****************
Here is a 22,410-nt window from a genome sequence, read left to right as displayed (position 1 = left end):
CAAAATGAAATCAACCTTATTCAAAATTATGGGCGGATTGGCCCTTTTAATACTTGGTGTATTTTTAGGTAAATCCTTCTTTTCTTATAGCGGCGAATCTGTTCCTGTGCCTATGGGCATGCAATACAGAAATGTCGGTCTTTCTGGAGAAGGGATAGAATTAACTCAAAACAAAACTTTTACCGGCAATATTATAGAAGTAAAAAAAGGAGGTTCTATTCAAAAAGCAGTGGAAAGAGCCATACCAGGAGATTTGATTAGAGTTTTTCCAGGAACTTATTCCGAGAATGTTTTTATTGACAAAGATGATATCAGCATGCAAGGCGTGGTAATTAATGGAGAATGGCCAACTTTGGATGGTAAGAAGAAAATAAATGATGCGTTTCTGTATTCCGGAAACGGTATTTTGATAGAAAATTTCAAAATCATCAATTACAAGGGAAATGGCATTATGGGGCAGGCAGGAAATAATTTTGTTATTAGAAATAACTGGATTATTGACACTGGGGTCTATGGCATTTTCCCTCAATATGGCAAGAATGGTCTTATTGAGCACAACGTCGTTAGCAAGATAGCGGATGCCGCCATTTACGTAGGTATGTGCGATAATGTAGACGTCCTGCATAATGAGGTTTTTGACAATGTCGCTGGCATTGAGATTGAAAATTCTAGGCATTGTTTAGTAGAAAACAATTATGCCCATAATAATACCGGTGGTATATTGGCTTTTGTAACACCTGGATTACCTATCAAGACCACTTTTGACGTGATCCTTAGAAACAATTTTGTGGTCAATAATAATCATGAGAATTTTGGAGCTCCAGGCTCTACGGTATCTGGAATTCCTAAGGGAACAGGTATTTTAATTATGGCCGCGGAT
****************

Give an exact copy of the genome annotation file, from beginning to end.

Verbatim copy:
Here is a 22,410-nt window from a genome sequence, read left to right as displayed (position 1 = left end):
CAAAATGAAATCAACCTTATTCAAAATTATGGGCGGATTGGCCCTTTTAATACTTGGTGTATTTTTAGGTAAATCCTTCTTTTCTTATAGCGGCGAATCTGTTCCTGTGCCTATGGGCATGCAATACAGAAATGTCGGTCTTTCTGGAGAAGGGATAGAATTAACTCAAAACAAAACTTTTACCGGCAATATTATAGAAGTAAAAAAAGGAGGTTCTATTCAAAAAGCAGTGGAAAGAGCCATACCAGGAGATTTGATTAGAGTTTTTCCAGGAACTTATTCCGAGAATGTTTTTATTGACAAAGATGATATCAGCATGCAAGGCGTGGTAATTAATGGAGAATGGCCAACTTTGGATGGTAAGAAGAAAATAAATGATGCGTTTCTGTATTCCGGAAACGGTATTTTGATAGAAAATTTCAAAATCATCAATTACAAGGGAAATGGCATTATGGGGCAGGCAGGAAATAATTTTGTTATTAGAAATAACTGGATTATTGACACTGGGGTCTATGGCATTTTCCCTCAATATGGCAAGAATGGTCTTATTGAGCACAACGTCGTTAGCAAGATAGCGGATGCCGCCATTTACGTAGGTATGTGCGATAATGTAGACGTCCTGCATAATGAGGTTTTTGACAATGTCGCTGGCATTGAGATTGAAAATTCTAGGCATTGTTTAGTAGAAAACAATTATGCCCATAATAATACCGGTGGTATATTGGCTTTTGTAACACCTGGATTACCTATCAAGACCACTTTTGACGTGATCCTTAGAAACAATTTTGTGGTCAATAATAATCATGAGAATTTTGGAGCTCCAGGCTCTACGGTATCTGGAATTCCTAAGGGAACAGGTATTTTAATTATGGCCGCGGAT